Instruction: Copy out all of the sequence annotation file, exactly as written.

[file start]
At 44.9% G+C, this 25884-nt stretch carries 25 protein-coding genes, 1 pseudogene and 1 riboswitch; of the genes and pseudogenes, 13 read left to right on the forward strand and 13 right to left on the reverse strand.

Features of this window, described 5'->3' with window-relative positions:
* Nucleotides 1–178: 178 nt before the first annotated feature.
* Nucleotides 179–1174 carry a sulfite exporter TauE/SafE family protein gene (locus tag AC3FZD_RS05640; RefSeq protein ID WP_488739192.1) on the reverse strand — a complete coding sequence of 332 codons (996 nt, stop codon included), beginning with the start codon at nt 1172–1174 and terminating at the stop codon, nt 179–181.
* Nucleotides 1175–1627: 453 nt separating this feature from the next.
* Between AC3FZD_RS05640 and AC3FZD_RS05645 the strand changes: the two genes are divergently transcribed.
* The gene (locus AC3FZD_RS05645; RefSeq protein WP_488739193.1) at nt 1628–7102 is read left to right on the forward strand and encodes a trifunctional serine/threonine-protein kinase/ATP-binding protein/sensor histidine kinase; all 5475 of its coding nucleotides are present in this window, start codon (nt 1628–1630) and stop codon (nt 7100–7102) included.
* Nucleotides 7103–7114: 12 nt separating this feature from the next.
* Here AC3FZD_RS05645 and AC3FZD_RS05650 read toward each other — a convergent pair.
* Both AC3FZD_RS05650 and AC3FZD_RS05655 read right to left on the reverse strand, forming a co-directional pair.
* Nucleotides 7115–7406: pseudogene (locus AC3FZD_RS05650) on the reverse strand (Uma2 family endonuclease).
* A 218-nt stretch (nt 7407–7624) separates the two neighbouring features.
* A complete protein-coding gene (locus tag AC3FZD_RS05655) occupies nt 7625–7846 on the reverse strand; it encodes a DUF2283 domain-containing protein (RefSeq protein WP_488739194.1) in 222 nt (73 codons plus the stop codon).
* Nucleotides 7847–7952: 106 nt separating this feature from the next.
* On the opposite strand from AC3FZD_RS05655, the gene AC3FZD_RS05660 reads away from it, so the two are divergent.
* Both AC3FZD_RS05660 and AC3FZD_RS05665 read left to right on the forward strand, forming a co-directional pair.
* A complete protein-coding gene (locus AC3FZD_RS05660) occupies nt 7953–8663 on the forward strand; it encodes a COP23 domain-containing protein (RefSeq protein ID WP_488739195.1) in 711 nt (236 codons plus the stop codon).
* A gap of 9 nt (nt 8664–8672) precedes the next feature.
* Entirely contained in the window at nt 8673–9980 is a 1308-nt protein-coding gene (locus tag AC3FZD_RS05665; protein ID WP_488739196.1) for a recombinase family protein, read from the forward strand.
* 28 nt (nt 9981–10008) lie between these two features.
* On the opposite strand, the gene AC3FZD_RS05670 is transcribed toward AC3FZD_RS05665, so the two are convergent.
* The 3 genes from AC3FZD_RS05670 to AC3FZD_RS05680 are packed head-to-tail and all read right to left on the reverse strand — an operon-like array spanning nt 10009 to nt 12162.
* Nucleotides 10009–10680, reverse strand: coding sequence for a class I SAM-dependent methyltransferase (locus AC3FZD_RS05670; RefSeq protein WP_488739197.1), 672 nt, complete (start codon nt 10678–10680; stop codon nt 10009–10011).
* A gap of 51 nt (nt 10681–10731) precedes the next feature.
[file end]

At 44.9% G+C, this 25884-nt stretch carries 25 protein-coding genes, 1 pseudogene and 1 riboswitch; of the genes and pseudogenes, 13 read left to right on the forward strand and 13 right to left on the reverse strand.

Features of this window, described 5'->3' with window-relative positions:
* Nucleotides 1–178: 178 nt before the first annotated feature.
* Nucleotides 179–1174 carry a sulfite exporter TauE/SafE family protein gene (locus tag AC3FZD_RS05640; RefSeq protein ID WP_488739192.1) on the reverse strand — a complete coding sequence of 332 codons (996 nt, stop codon included), beginning with the start codon at nt 1172–1174 and terminating at the stop codon, nt 179–181.
* Nucleotides 1175–1627: 453 nt separating this feature from the next.
* Between AC3FZD_RS05640 and AC3FZD_RS05645 the strand changes: the two genes are divergently transcribed.
* The gene (locus AC3FZD_RS05645; RefSeq protein WP_488739193.1) at nt 1628–7102 is read left to right on the forward strand and encodes a trifunctional serine/threonine-protein kinase/ATP-binding protein/sensor histidine kinase; all 5475 of its coding nucleotides are present in this window, start codon (nt 1628–1630) and stop codon (nt 7100–7102) included.
* Nucleotides 7103–7114: 12 nt separating this feature from the next.
* Here AC3FZD_RS05645 and AC3FZD_RS05650 read toward each other — a convergent pair.
* Both AC3FZD_RS05650 and AC3FZD_RS05655 read right to left on the reverse strand, forming a co-directional pair.
* Nucleotides 7115–7406: pseudogene (locus AC3FZD_RS05650) on the reverse strand (Uma2 family endonuclease).
* A 218-nt stretch (nt 7407–7624) separates the two neighbouring features.
* A complete protein-coding gene (locus tag AC3FZD_RS05655) occupies nt 7625–7846 on the reverse strand; it encodes a DUF2283 domain-containing protein (RefSeq protein WP_488739194.1) in 222 nt (73 codons plus the stop codon).
* Nucleotides 7847–7952: 106 nt separating this feature from the next.
* On the opposite strand from AC3FZD_RS05655, the gene AC3FZD_RS05660 reads away from it, so the two are divergent.
* Both AC3FZD_RS05660 and AC3FZD_RS05665 read left to right on the forward strand, forming a co-directional pair.
* A complete protein-coding gene (locus AC3FZD_RS05660) occupies nt 7953–8663 on the forward strand; it encodes a COP23 domain-containing protein (RefSeq protein ID WP_488739195.1) in 711 nt (236 codons plus the stop codon).
* A gap of 9 nt (nt 8664–8672) precedes the next feature.
* Entirely contained in the window at nt 8673–9980 is a 1308-nt protein-coding gene (locus tag AC3FZD_RS05665; protein ID WP_488739196.1) for a recombinase family protein, read from the forward strand.
* 28 nt (nt 9981–10008) lie between these two features.
* On the opposite strand, the gene AC3FZD_RS05670 is transcribed toward AC3FZD_RS05665, so the two are convergent.
* The 3 genes from AC3FZD_RS05670 to AC3FZD_RS05680 are packed head-to-tail and all read right to left on the reverse strand — an operon-like array spanning nt 10009 to nt 12162.
* Nucleotides 10009–10680, reverse strand: coding sequence for a class I SAM-dependent methyltransferase (locus AC3FZD_RS05670; RefSeq protein WP_488739197.1), 672 nt, complete (start codon nt 10678–10680; stop codon nt 10009–10011).
* A gap of 51 nt (nt 10681–10731) precedes the next feature.